When school shootings take place, especially after Newtown, Asperger’s Syndrome is often suspected. Both the Florida Sun-Sentinel and the New York Times reported comments that Parkland shooting suspect Nikolas Cruz was diagnosed with autism. It’s important to make this clear — research has shown that people with Asperger’s Syndrome (AS) are no more violent than the general population. In fact, they’re much more likely to be the victims of bullying and violence.
People can mistake the lack of social skills and social withdrawal of young adults with AS for hostility. Their withdrawal has little to do with hostility and often has much more to do with anxiety. An Asperger’s student may say something inappropriate if bullied beyond his or her tolerance, but that student is unlikely to act in a violent way. I have unfortunately seen students with AS expelled or indefinitely removed from the mainstream for such statements.
People with AS can have coexisting psychiatric problems, most commonly ADHD, depression and anxiety disorders. Other coexisting conditions are certainly possible.
So who does school shootings? The people who kill groups of innocent people (outside military actions) are those who have no regard for other people, no capacity for empathy or remorse. The popular term for this is psychopath; the psychiatric term is antisocial personality disorder.
Tony Farrenkopf, a forensic psychologist, studied the profiles of mass shooters. He found that killers often exhibit risk factors that are usually linked to criminal behavior: a history of problematic parenting, a tendency to set fires or hurt animals, a sadistic streak, self-centeredness and a lack of compassion. Other common symptoms include a fascination with guns and violence and rule breaking.
According to the New York Times, Cruz’s adoptive mother, Lynda Cruz, told investigators from the Florida’s Department of Children and Families that her son had been diagnosed with autism and attention deficit hyperactivity disorder. He was being treated for depression, had a behavioral disorder and had been taking medication for the ADHD, the report said. I can’t speak to the accuracy of these diagnoses. However, other behaviors reported by multiple media — bragging about killing animals, social media posts of dead animals and comments about school shootings — are not typical of depression, autism or ADHD. They suggest antisocial personality disorder. Other students say it was “common knowledge” that he was capable of a school shooting.
Research has shown that people with antisocial personality disorder have little or no anxiety, unlike those with an autism spectrum disorder. There are studies pointing to the contribution of biological factors to antisocial personality disorder; research has shown that “psychopaths” lack the proper neurological frameworks to develop a sense of ethics and morality. For example, people with this disorder, unlike the mainstream population, do not respond to classical conditioning. If a “normal” person hears a bell and is given an electric shock, he will experience anxiety and his body’s autonomic nervous system will show changes at the sound of the bell. An individual with an antisocial personality has no reaction; he does not have the underlying capacity of fear or anxiety. It is important to recognize that not all people with antisocial personality disorders commit mass shootings. Even if there was a biological marker, this would not predict future behavior.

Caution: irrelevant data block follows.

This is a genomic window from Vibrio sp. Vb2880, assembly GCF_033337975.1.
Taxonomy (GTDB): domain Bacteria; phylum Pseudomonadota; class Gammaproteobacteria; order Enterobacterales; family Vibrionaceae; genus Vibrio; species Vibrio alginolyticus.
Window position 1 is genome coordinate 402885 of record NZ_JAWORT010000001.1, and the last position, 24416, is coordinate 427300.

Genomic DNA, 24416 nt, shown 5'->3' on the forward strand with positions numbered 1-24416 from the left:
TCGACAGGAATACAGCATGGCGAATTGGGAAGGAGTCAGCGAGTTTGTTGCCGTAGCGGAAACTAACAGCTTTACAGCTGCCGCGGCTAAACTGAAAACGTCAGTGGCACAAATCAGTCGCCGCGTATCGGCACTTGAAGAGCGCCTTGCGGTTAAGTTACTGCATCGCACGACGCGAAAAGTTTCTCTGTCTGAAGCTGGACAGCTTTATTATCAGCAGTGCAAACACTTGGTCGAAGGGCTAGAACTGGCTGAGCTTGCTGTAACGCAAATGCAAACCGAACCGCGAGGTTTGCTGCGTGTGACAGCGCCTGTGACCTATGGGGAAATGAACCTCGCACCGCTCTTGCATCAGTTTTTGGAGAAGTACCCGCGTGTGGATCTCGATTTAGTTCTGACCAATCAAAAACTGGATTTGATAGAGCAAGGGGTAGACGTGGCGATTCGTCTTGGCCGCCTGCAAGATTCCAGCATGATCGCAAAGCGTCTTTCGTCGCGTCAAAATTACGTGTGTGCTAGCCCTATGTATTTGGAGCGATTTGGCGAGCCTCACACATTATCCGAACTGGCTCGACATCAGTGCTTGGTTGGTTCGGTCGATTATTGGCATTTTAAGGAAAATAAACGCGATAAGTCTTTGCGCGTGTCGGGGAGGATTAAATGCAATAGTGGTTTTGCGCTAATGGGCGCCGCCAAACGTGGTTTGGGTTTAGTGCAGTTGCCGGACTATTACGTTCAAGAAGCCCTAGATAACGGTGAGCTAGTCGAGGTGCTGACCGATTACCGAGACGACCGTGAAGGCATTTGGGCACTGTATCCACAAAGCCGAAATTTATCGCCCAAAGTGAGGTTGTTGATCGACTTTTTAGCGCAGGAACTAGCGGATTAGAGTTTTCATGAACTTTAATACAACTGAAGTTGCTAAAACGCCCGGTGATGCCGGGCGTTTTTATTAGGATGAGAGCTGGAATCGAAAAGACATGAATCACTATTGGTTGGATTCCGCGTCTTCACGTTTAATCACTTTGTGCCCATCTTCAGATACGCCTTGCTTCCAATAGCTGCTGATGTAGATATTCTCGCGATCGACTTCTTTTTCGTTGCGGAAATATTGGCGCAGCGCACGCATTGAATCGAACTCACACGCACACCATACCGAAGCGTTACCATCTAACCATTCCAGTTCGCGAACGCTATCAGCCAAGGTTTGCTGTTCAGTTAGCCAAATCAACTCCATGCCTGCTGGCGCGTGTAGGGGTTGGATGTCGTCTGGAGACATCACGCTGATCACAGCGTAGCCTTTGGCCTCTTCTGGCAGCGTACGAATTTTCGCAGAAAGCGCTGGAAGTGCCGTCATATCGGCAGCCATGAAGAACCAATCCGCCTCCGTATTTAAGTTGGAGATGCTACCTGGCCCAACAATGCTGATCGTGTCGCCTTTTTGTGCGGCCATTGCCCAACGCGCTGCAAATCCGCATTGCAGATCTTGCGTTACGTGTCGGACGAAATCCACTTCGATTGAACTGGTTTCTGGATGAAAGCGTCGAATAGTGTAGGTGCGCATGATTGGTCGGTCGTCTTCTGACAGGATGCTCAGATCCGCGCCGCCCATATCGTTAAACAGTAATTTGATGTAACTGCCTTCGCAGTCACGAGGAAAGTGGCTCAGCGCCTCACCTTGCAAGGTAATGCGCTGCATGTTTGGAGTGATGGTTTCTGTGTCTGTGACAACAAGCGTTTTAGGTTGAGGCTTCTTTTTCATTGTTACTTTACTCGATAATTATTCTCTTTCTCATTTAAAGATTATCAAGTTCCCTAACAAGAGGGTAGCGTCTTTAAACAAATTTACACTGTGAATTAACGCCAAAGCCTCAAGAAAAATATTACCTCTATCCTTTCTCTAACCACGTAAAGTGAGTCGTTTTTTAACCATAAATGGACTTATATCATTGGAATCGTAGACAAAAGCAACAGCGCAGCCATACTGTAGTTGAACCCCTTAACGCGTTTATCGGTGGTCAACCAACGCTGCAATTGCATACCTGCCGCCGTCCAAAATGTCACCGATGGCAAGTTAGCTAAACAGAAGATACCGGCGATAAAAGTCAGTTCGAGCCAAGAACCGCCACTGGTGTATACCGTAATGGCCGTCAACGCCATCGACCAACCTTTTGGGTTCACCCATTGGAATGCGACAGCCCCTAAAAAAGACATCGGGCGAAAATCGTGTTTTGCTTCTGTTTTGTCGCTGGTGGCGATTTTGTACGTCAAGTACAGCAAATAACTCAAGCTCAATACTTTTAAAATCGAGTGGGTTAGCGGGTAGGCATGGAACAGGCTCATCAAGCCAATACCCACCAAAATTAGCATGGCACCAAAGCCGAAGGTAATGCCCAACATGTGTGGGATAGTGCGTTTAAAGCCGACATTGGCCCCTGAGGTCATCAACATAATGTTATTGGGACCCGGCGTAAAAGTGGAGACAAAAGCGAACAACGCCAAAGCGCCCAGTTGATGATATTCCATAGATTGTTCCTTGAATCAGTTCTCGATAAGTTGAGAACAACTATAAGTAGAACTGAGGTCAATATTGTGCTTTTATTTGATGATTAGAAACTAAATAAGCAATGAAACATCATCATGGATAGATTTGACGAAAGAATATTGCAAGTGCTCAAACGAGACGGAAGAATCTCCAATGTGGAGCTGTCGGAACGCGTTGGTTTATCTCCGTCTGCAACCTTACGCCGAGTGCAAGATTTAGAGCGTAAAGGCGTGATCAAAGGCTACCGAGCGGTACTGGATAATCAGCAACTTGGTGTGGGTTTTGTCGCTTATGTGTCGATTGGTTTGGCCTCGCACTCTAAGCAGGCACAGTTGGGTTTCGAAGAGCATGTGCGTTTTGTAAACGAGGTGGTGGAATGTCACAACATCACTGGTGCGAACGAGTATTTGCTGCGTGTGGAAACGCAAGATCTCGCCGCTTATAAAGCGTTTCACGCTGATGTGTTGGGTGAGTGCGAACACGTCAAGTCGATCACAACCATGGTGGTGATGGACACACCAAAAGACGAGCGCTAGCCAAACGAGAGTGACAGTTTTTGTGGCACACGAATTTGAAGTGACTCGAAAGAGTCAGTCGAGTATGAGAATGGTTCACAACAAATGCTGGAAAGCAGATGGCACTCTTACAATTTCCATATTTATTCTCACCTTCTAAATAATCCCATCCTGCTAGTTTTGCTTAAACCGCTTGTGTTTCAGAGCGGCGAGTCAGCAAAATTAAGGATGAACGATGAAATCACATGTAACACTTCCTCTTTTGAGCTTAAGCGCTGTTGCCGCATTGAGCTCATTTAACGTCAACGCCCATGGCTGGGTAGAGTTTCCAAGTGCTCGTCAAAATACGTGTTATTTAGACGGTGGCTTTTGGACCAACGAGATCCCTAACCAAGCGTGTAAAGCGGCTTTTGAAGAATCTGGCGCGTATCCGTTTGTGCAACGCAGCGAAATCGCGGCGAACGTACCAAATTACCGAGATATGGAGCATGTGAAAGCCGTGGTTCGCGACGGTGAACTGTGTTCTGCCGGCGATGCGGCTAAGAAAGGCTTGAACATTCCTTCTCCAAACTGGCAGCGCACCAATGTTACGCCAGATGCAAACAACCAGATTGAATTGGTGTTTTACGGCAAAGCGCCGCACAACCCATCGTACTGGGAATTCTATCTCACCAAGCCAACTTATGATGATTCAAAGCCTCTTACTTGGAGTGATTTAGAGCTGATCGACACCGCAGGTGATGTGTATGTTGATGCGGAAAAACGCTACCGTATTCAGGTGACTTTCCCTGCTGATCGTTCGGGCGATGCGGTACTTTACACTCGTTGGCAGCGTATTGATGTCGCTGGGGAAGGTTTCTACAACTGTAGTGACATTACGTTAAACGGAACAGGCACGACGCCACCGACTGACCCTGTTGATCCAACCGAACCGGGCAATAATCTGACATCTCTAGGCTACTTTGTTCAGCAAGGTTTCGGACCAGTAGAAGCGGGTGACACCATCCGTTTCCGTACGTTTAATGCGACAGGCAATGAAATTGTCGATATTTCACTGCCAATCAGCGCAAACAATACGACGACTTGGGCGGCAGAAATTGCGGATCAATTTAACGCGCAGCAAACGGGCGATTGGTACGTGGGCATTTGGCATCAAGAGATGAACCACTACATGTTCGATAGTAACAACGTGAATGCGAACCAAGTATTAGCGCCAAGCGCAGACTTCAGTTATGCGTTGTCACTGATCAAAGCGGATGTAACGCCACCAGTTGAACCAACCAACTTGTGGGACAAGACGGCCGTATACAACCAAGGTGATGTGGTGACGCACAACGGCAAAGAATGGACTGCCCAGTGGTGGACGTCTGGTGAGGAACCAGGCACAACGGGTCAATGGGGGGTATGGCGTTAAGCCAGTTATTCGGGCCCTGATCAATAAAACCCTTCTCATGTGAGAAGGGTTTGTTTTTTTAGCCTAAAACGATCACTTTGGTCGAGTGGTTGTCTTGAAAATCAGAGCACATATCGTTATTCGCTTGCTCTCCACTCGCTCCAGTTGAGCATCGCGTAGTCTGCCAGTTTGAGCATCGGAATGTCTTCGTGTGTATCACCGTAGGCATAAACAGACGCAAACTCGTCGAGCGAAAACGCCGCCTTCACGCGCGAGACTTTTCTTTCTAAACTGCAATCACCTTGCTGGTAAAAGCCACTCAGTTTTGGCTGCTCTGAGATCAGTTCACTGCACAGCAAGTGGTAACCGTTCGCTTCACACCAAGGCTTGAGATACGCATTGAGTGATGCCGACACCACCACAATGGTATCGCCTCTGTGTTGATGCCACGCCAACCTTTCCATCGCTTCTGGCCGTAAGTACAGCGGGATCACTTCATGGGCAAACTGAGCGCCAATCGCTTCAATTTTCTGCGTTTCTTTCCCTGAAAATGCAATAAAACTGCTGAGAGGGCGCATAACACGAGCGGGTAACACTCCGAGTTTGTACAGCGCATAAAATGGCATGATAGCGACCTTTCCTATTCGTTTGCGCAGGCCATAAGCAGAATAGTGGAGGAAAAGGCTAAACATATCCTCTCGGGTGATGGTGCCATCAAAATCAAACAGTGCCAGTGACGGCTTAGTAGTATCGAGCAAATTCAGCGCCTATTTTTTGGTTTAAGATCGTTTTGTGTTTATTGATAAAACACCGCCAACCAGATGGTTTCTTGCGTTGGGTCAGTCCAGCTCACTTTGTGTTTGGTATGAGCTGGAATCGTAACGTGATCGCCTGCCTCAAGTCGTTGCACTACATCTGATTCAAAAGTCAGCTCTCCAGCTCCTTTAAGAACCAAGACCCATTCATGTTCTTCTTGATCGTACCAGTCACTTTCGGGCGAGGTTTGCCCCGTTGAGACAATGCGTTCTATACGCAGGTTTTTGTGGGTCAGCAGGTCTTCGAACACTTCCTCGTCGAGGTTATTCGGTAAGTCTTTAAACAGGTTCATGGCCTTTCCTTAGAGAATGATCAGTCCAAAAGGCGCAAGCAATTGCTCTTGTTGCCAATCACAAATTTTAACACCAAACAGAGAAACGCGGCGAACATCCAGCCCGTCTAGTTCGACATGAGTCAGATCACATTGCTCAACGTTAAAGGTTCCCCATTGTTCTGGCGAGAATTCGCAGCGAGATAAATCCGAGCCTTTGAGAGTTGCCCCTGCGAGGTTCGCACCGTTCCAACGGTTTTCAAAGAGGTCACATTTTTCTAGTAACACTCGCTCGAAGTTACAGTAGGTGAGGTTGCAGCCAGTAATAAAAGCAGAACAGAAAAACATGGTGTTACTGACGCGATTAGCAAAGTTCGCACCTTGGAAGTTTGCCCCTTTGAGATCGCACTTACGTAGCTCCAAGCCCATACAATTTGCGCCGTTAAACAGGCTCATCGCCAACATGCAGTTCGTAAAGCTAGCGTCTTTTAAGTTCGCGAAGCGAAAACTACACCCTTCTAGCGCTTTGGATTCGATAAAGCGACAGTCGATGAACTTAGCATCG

In a 2016 article title “Treatment for Antisocial Personality Disorder“, Donald Black, MD, suggests that therapy is difficult. According to Black, “People with antisocial personality tend to blame others, have a low tolerance for frustration, are impulsive and rarely form trusting relationships. People with ASP often lack the motivation to improve and are notoriously poor self-observers. They simply do not see themselves as others do.” There is no evidence of medication as a solution, and what research there is on therapeutic communities has been done in prisons and points to limited effectiveness.
Cruz had posted a video of cutting himself after the breakup of a relationship, and a mobile crisis team had been called out to see if he needed to be committed to psychiatric hospitalization under the Florida Baker Act, which allows such involuntary hospitalization of someone at risk of harming himself or others. The team found he was not eligible for hospitalization. According to a New York Times report, the Florida Department of Children and Families investigated Cruz in 2016; they closed the case about two months later. The agency determined that the “final level of risk is low” for hurting himself or others because his mother was caring for him, he was enrolled in school and he was receiving counseling. At the time of the shooting, he had lost his mother but had a job. It is unclear if he was still seeing a counselor.
Cruz was a complex young man, undoubtedly suffering from multiple disorders, according to reports. However, the evidence of the effectiveness of therapy for his antisocial personality disorder suggests that it is questionable that counseling for it would have been ineffective. Despite all the calls for necessary changes to the mental health system so more treatment is readily available, which is sorely needed, another answer would have been necessary for Cruz’s threat to society. People with Asperger’s, ADHD and depression who do not have coexisting antisocial personality traits do not shoot people.
There is no “silver bullet” or easy answer to a threat like Cruz. We have to refrain from responding to this issue as though there is only one solution (mental health). Above all else, this is a public health issue that must be discussed and not dismissed.